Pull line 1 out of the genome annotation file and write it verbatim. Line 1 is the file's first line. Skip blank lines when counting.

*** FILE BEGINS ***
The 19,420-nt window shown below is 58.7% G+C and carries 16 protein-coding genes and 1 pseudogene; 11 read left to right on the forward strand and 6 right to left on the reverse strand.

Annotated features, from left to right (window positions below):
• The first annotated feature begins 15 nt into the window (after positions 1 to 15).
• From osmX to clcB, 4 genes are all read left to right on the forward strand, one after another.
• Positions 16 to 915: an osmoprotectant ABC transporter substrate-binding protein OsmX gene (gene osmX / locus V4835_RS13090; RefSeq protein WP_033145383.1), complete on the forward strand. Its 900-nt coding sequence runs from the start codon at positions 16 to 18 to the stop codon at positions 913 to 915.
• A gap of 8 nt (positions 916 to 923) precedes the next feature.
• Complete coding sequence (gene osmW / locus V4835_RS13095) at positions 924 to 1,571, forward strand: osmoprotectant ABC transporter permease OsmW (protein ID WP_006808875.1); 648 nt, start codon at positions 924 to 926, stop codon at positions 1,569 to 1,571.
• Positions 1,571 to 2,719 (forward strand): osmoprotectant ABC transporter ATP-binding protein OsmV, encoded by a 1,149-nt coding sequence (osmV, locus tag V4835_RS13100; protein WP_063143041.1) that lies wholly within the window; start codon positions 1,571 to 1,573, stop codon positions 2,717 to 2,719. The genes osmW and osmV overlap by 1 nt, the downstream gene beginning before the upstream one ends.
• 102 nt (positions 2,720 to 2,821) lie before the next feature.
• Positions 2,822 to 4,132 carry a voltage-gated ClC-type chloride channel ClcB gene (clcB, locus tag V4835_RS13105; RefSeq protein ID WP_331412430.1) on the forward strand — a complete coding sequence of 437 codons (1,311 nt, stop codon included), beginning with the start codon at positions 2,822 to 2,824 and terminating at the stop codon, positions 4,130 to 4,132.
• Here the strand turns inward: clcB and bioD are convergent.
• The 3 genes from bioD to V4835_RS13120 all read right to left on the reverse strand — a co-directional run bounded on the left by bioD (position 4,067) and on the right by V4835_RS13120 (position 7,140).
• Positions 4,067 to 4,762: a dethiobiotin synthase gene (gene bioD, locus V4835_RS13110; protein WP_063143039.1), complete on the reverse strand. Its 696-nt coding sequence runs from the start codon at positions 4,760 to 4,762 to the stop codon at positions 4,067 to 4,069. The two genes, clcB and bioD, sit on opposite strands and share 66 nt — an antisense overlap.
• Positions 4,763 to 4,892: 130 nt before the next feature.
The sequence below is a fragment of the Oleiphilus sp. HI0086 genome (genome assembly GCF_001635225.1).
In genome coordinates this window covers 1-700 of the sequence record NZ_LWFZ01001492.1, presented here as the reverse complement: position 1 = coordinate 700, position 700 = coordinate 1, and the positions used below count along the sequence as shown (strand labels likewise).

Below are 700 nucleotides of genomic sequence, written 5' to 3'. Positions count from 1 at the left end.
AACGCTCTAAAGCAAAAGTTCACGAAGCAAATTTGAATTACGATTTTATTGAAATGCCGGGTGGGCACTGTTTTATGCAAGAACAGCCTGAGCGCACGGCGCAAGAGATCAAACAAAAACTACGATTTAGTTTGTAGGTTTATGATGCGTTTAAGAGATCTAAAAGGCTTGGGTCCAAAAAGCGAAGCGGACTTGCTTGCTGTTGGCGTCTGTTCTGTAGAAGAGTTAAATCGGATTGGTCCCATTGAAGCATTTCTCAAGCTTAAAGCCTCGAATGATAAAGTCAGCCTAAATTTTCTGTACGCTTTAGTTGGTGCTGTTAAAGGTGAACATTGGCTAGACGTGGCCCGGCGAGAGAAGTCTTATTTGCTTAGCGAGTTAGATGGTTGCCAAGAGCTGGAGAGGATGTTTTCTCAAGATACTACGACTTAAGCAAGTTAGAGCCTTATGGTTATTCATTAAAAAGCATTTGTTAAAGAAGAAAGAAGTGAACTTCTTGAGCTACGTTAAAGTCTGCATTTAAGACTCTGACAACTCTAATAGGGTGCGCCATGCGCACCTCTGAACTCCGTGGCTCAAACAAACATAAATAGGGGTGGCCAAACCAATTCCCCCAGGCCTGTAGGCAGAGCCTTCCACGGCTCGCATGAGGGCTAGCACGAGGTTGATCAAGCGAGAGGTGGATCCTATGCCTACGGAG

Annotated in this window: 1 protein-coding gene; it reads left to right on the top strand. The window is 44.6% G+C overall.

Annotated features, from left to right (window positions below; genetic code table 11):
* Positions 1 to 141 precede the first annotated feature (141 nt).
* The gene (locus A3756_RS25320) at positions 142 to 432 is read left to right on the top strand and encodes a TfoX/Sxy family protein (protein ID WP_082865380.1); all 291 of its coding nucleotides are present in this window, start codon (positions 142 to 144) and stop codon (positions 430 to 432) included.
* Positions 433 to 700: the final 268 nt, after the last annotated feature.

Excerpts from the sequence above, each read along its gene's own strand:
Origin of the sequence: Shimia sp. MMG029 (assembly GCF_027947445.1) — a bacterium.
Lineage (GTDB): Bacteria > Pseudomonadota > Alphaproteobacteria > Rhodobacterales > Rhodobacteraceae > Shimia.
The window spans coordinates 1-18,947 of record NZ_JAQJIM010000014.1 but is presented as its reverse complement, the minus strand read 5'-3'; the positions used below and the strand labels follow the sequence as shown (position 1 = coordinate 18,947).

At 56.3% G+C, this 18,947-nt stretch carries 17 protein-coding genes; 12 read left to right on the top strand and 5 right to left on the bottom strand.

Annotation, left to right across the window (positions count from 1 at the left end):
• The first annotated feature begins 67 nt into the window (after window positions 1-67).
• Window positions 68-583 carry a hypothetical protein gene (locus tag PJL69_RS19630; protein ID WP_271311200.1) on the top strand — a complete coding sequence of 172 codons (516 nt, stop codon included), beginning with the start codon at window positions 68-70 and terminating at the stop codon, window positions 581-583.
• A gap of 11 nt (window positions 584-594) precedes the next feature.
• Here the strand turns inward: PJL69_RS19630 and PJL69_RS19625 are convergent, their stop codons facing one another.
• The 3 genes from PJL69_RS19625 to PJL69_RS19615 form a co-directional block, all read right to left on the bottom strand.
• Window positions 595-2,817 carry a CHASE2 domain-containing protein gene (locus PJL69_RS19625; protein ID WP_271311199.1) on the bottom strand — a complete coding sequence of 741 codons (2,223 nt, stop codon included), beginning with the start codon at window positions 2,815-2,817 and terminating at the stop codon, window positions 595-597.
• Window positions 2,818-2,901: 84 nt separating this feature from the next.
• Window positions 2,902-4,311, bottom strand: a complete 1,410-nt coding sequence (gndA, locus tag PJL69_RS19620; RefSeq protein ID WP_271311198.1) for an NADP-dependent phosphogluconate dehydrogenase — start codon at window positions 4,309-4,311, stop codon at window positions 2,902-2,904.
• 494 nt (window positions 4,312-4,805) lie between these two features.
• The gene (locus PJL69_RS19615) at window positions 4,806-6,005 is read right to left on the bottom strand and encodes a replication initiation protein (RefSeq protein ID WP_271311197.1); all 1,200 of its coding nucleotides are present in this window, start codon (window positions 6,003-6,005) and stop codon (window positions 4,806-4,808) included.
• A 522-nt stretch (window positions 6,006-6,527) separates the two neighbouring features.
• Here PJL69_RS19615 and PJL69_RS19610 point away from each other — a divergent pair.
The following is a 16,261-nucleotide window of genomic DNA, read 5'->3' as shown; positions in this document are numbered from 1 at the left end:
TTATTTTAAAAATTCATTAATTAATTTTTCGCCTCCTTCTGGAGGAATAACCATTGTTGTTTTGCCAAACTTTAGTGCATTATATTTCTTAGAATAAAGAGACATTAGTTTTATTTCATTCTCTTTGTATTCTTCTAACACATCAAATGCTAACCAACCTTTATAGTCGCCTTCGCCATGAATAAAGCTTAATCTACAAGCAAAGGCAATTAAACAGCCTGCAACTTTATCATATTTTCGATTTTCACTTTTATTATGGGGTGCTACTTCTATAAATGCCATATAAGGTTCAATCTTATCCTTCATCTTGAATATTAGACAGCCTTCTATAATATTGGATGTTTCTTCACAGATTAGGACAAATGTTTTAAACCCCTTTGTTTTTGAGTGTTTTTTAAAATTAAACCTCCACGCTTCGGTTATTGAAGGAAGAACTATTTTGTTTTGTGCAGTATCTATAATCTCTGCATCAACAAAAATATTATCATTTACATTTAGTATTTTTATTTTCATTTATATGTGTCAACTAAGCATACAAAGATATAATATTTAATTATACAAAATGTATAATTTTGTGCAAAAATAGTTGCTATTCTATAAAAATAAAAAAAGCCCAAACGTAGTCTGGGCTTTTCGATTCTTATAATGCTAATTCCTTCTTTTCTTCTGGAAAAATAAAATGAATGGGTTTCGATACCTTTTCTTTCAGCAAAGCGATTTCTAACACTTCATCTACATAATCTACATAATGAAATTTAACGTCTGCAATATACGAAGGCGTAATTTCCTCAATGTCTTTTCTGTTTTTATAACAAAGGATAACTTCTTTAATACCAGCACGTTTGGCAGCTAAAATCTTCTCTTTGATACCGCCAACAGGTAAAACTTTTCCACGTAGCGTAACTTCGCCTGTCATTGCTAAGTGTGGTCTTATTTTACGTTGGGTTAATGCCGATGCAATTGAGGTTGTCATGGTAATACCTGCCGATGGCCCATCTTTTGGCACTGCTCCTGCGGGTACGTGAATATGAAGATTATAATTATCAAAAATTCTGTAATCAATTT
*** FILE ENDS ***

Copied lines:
The 19,420-nt window shown below is 58.7% G+C and carries 16 protein-coding genes and 1 pseudogene; 11 read left to right on the forward strand and 6 right to left on the reverse strand.